The Federal Inland Revenue Service, in a bid to encourage the voluntary payment of taxes, is considering granting incentives to firms and individuals.

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The Acting Executive Chairman, FIRS, Mr Samuel Ogungbesan, gave the indication on Wednesday in Abuja during a chat with journalists.

Ogungbesan said the incentive, which might come in the form of one per cent bonus, would not only help to encourage compliance with tax laws, but would also improve tax revenue to the government.

He said while the service was considering rewarding taxpayers, those that were in the habit of evading taxes would first be enlightened on the importance of paying up.

According to him, after the enlightenment, any firm or individual that fails to pay will face the full wrath of the law.

Ogungbesan said, “The duty of every Nigerian at the 1st of January is to go to the tax office and pick a form and assess himself. We are undergoing a self-assessment tax regime at the moment.

“There is a continuum we call compliance continuum. These are those who are complying and there are those at the extreme end who, no matter what action you take, no matter the intervention, no matter the encouragement, they still will not comply.

“And in-between, there is a hybrid – a mix. So, in between, we have to develop a strategy. So, for those who are complying, our posture is that we will continue to support them; we may even go to the point of giving them concession such as one per cent bonus for complying.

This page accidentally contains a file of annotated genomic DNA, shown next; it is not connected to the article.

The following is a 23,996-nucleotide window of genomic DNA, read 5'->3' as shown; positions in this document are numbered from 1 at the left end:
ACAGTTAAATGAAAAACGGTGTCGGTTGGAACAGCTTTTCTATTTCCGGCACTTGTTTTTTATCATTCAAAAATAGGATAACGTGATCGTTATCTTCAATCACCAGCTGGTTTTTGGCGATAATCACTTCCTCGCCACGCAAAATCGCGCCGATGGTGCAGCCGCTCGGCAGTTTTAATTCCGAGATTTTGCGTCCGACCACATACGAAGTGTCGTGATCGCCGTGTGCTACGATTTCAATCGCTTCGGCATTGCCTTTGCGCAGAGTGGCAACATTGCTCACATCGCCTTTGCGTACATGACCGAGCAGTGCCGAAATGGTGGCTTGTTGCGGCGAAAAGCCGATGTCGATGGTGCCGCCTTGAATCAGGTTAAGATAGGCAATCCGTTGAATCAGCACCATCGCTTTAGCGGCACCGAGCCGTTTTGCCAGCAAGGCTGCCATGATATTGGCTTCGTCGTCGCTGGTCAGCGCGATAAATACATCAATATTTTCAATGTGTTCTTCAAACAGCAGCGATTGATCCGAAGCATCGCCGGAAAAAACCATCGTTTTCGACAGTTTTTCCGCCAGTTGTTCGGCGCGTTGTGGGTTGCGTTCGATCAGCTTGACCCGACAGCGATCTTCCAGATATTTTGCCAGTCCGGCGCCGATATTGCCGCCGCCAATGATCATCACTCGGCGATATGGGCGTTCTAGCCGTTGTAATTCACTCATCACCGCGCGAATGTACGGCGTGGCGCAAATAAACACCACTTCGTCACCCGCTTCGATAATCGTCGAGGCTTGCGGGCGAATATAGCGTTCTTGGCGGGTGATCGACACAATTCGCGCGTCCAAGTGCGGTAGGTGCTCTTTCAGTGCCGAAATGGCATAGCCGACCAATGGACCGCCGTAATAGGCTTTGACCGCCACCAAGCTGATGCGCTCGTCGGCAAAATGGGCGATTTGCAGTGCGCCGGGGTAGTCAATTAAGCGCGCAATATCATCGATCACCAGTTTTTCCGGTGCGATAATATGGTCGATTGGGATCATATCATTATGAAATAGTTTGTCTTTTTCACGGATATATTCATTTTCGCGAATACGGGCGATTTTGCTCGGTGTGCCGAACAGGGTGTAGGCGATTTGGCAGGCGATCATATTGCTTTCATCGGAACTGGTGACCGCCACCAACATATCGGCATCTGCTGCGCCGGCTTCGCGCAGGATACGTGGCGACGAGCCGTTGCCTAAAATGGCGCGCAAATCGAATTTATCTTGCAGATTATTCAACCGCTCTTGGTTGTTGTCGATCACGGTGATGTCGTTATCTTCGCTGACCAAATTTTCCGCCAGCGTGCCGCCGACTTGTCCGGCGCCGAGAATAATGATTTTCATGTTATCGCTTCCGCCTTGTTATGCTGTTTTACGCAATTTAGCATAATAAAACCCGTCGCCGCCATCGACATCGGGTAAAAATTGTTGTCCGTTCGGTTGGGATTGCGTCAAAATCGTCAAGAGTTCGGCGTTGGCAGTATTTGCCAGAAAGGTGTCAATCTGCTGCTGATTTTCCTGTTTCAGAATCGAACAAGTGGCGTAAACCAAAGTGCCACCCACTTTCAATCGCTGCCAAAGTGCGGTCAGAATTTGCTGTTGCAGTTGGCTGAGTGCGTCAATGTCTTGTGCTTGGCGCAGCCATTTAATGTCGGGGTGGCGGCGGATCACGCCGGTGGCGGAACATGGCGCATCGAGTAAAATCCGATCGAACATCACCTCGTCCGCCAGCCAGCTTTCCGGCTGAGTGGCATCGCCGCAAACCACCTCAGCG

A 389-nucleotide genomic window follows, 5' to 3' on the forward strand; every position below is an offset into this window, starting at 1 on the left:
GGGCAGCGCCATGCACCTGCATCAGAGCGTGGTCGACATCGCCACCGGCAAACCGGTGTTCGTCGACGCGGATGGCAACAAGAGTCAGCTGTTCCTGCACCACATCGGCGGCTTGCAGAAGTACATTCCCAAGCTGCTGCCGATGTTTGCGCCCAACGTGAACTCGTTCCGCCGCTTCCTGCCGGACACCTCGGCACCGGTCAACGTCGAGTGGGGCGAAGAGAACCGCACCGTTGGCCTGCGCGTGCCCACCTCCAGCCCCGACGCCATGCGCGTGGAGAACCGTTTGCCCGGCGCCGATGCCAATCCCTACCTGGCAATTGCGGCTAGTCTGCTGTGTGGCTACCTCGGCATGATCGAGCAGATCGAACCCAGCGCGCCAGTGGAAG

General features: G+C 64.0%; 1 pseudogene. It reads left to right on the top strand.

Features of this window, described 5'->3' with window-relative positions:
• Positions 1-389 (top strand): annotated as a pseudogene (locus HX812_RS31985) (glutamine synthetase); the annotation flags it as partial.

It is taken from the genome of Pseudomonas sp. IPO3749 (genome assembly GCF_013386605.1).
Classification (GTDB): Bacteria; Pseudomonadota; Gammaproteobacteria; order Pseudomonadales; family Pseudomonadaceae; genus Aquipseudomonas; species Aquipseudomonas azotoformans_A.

“They need to be recognised as examples for tax administration. For those who need help and are not able to comply because they don’t understand, we will support them with tax education and assistance in any form until we get to the extreme ones.

“It is the extreme ones who don’t cooperate or comply that we will bring force on. It will be the last resort.”

He also said the service would come up with fresh initiatives that would help to ensure transparency in tax administration.

Ogungbesan, who was appointed last Wednesday by President Goodluck Jonathan, said the drop in oil prices had made it imperative to come up with fresh initiatives that would help to generate more revenue for the government through taxes.

He said rather than closing businesses and taking tax evaders to court, the FIRS under him would begin an engagement process with all taxpayers to secure their buy-in.

This, according to him, is one of the viable ways to improve tax revenue for the country in the face of declining oil revenue.

He lamented that some of the initiatives, which the service had unveiled in the past, had not really achieved their maximum impact, noting that this had imposed a greater burden on the FIRS to come up with best ideas.

Some of the initiatives, which according to him, have not achieved the needed results are the Tax Identification Number System and the voluntary tax assessment system.

He said, “We need to let people understand where we are coming from because we have seen that some of these policy initiatives have not delivered on their expected benefits. We may keep saying revenue is increasing but there are still opportunities that have not been exploited yet.

“If this is so, why don’t we engage with stakeholders in some of these areas? These are very critical times when revenue had been dwindling, and non-oil revenue is not increasing at a rate commensurate with an economy that has just undergone rebasing.

“What I feel was lacking in the past was meaningful engagement because if I have problem of multiplicity of taxes – that is, some states are not doing what is not contained in the Taxes and Levies Act, it is because we are not engaging well enough with all those parties. So, we need to strengthen engagement.”

He called on the states that had yet to implement the TIN system to do so in order to enable the service to generate more revenue for the government.